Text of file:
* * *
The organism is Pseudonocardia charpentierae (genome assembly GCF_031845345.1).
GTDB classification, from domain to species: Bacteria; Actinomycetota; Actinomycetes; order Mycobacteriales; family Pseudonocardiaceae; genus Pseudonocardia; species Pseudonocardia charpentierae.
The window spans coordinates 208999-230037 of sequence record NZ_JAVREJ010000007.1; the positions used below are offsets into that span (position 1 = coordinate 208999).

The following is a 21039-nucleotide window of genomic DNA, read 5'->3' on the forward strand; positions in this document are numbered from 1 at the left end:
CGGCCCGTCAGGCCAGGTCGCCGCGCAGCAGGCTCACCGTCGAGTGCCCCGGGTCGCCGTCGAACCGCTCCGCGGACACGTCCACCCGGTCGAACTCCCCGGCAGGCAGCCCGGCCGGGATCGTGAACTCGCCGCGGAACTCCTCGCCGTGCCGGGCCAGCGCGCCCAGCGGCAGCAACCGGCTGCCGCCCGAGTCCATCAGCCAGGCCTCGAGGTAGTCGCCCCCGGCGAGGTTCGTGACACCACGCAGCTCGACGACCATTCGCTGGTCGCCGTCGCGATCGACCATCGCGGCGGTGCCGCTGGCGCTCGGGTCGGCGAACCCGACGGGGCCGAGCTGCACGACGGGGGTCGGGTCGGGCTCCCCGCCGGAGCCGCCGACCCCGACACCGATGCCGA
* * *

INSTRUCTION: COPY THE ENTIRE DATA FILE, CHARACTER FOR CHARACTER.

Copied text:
The organism is Pseudonocardia charpentierae (genome assembly GCF_031845345.1).
GTDB classification, from domain to species: Bacteria; Actinomycetota; Actinomycetes; order Mycobacteriales; family Pseudonocardiaceae; genus Pseudonocardia; species Pseudonocardia charpentierae.
The window spans coordinates 208999-230037 of sequence record NZ_JAVREJ010000007.1; the positions used below are offsets into that span (position 1 = coordinate 208999).

The following is a 21039-nucleotide window of genomic DNA, read 5'->3' on the forward strand; positions in this document are numbered from 1 at the left end:
CGGCCCGTCAGGCCAGGTCGCCGCGCAGCAGGCTCACCGTCGAGTGCCCCGGGTCGCCGTCGAACCGCTCCGCGGACACGTCCACCCGGTCGAACTCCCCGGCAGGCAGCCCGGCCGGGATCGTGAACTCGCCGCGGAACTCCTCGCCGTGCCGGGCCAGCGCGCCCAGCGGCAGCAACCGGCTGCCGCCCGAGTCCATCAGCCAGGCCTCGAGGTAGTCGCCCCCGGCGAGGTTCGTGACACCACGCAGCTCGACGACCATTCGCTGGTCGCCGTCGCGATCGACCATCGCGGCGGTGCCGCTGGCGCTCGGGTCGGCGAACCCGACGGGGCCGAGCTGCACGACGGGGGTCGGGTCGGGCTCCCCGCCGGAGCCGCCGACCCCGACACCGATGCCGA